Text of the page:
20000 Leagues Under The Sea

Year: 1954

Production: Walt Disney

Director: Richard Fleischer

Starring: James Mason, Kirk Douglas, Paul Lukas, Peter Lorre

Screenwriter: Earl Felton

Based on Vingt mille lieues sous les mers (1870) by Jules Verne

127 minutes; B/W


This early Walt Disney live-action film was one of his best and most lavish. Fleischer has since returned to sf themes with Fantastic Voyage (1966) and Soylent Green (1973), but not so successfully. Nemo is an anarchist scientist who hates war; he uses his submarine, the Nautilus (here nuclear powered), to sink warships. The script is rather lame, though James Mason gives a stirring performance as the obsessed Nemo, who fights a lone battle against the world before being betrayed by 3 shipwreck survivors (including a displeasing harpoonist played hammily by Kirk Douglas) whom he has taken on board. He expires in style, at the center of a self-made holocaust that envelops both his private island and the Nautilus before, significantly, forming a mushroom-shaped cloud. The special effects are good (and won an Oscar), especially notable being Bob Mattey's mechanically operated giant squid; the Nautilus itself with its ornate Victoriana is beautifully designed by Harper Goff.

There had been 3 previous film version of Verne's novel: a mysterious 1905 Biograph production (18 mins) that does not appear in Biograph records, a French one made by Georges Melies in 1907 (18 mins) and a US one, with fine underwater photography, written/directed by Stuart Paton in 1916 (113 mins).

The Encyclopedia of Science Fiction

This is one of Disney's best action films. Fleischer (ironically enough the son of Disney's only major competitor in the animation field in the 30s, Max Fleischer) direcis Fenton's straightforward script with obvious enjoyment.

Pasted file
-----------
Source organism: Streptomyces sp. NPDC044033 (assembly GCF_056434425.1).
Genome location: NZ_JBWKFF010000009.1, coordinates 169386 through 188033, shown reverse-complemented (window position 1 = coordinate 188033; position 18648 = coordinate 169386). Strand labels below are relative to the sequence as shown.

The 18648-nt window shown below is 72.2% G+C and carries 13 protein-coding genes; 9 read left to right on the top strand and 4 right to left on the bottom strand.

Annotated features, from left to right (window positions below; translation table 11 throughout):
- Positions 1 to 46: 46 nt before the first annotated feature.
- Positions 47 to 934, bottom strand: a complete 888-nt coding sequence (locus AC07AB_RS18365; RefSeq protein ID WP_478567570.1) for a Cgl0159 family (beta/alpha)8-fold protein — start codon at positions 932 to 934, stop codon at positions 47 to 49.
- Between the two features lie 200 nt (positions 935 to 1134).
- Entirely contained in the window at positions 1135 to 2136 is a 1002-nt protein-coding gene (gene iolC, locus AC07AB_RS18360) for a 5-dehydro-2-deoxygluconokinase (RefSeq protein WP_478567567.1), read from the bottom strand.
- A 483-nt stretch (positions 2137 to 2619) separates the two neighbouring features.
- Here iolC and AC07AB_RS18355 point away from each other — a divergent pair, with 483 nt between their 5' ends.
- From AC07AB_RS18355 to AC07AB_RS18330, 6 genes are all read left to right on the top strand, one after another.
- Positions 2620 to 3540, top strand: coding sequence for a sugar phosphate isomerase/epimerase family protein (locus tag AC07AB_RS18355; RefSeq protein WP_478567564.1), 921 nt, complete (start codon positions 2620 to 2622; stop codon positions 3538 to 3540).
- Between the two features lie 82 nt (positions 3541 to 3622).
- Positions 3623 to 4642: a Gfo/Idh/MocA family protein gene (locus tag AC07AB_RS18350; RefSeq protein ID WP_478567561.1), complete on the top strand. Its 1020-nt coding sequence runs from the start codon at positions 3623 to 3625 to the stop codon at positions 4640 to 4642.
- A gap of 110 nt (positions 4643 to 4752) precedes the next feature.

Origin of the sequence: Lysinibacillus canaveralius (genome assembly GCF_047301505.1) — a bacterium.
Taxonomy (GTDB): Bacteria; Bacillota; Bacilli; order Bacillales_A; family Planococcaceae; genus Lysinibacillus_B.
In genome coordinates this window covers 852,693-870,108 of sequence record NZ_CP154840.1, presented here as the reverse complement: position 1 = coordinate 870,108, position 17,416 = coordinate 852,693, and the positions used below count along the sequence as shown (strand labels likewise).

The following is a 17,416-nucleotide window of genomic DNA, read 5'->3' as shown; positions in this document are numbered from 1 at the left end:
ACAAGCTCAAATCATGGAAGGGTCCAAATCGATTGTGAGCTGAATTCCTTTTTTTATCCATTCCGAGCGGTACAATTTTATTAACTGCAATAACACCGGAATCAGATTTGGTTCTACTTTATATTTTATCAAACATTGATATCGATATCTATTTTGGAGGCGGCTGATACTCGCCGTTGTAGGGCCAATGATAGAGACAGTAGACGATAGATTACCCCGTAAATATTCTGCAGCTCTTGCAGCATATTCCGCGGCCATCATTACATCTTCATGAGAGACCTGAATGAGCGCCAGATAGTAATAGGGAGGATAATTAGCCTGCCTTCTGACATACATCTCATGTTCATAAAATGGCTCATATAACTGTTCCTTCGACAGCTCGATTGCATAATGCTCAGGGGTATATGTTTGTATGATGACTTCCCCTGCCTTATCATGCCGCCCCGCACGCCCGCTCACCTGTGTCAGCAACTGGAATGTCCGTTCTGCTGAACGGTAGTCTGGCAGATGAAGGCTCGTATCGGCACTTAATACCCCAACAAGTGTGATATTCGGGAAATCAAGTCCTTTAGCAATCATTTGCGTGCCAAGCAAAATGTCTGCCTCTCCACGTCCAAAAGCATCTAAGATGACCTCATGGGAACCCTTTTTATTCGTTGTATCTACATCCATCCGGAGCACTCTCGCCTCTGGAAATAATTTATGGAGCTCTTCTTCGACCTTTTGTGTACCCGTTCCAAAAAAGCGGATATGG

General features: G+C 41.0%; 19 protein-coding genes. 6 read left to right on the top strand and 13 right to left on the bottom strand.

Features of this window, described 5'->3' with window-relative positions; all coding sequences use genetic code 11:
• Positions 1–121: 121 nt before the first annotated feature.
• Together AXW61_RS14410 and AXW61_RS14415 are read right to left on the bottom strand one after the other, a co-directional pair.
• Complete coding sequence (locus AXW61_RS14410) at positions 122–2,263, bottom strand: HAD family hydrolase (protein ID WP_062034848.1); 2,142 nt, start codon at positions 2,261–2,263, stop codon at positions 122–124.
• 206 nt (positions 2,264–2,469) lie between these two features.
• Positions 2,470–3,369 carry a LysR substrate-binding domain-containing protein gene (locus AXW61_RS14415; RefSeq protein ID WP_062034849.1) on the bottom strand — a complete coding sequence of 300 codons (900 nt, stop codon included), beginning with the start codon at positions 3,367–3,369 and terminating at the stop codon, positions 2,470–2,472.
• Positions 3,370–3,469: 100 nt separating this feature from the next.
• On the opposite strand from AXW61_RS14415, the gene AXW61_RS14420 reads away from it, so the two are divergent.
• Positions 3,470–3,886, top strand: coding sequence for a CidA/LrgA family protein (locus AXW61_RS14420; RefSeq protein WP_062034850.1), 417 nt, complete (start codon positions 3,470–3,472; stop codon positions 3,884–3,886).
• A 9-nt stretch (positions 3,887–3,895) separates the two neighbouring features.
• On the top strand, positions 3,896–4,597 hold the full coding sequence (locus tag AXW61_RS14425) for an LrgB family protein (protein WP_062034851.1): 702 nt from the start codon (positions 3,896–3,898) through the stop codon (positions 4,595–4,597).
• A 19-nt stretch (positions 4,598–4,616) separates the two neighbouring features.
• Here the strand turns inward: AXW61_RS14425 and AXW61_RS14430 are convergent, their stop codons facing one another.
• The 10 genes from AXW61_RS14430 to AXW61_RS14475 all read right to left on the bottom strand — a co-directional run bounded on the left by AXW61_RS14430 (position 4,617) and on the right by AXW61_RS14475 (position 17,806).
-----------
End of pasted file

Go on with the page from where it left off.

Mason gives a wonderfully measured performance as the cultured yet fanatical Nemo (called Dakkar in the Verne novel) who uses his "submersible", the Nautilus, to sink the warships of all nations in a frenzied attempt to end warfare on Earth, giving the film a topical edge which climaxes in the mushroom cloud that hangs over Nemo's island base when it is destroyed in the finale. Such concerns, however, were clearly secondary to Fleischer (who also made Fantastic Voyage [1966] and the awkward Soylent Green [1973]). He treats the story as an adventure, pure and simple, in which Nemo's principles take second place to the much-praised fight with a giant squid. The result is an energetically mounted movie that has become the model for all subsequent treatments of Nemo's emperor of the ocean floor. Douglas is suitably vulgar as the rough diamond of a harpoonist who, in company with Lukas' humanitarian scientist and Lorre's nicely comic valet, is rescued by Nemo. All three become Nemo's reluctant passengers whose continued attempts to escape form the basis of the film's plot.

The film, which won Oscars for its special effects and art direction, more significantly was the first to be distributed by the Disney company's newly established distribution arm, Buena Vista.

The Overlook Film Encyclopedia - Science Fiction

Related Links:
Classic Science Fiction Reviews at scifi.com


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